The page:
Objective: To evaluate and compare the postures and movements of the cervical and upper thoracic spine, the typing performance, and workstation ergonomic factors when using a desktop, notebook, and subnotebook computers. Design: Repeated-measures design. Setting: A motion analysis laboratory with an electromagnetic tracking device. Participants: A convenience sample of 21 university students between ages 20 and 24 years with no history of neck or shoulder discomfort. Intervention: Each subject performed a standardized typing task by using each of the 3 computers. Main Outcome Measures: Measurements during the typing task were taken at set intervals. Results: Cervical and thoracic spines adopted a more flexed posture in using the smaller-sized computers. There were significantly greater neck movements in using desktop computers when compared with the notebook and subnotebook computers. The viewing distances adopted by the subjects decreased as the computer size decreased. Typing performance and subjective rating of difficulty in using the keyboards were also significantly different among the 3 types of computers. Conclusions: Computer users need to consider the posture of the spine and potential risk of developing musculoskeletal discomfort in choosing computers.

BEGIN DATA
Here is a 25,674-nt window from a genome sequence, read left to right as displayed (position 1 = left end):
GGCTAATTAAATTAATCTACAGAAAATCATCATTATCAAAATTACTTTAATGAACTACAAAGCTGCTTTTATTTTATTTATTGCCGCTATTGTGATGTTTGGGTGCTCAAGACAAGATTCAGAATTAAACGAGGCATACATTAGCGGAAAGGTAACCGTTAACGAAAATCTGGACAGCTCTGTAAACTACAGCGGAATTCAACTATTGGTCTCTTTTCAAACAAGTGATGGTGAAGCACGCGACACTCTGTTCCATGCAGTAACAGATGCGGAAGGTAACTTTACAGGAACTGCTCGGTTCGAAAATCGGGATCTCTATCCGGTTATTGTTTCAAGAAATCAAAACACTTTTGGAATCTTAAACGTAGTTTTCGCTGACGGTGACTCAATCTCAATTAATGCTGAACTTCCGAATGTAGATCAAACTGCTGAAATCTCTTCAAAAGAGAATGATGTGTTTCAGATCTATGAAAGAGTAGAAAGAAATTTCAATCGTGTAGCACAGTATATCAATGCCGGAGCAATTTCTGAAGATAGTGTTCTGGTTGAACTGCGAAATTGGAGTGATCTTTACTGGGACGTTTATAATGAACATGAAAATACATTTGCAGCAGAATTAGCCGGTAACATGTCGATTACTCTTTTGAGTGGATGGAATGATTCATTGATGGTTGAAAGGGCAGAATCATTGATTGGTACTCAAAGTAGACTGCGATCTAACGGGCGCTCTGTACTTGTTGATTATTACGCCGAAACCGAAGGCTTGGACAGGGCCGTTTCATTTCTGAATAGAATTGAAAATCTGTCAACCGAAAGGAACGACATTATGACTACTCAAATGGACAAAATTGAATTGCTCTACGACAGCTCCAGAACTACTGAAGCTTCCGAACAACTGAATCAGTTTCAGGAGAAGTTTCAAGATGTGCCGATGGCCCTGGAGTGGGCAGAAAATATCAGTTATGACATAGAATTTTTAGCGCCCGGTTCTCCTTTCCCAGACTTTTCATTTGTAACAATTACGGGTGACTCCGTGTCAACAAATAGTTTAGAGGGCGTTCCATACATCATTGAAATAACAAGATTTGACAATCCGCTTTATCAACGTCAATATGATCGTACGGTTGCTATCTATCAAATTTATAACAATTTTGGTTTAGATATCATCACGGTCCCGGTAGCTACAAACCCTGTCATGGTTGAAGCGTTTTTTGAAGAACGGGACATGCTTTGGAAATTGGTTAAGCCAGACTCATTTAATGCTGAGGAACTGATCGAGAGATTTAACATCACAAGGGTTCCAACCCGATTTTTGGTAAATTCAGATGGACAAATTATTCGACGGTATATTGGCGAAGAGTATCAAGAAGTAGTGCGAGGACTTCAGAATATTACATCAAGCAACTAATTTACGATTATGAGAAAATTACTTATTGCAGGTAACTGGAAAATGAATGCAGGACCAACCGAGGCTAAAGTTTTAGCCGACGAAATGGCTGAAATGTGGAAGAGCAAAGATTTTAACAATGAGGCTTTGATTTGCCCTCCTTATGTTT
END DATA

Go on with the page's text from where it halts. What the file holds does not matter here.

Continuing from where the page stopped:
|Number of pages
|Archives of Physical Medicine and Rehabilitation
|Published - Apr 2002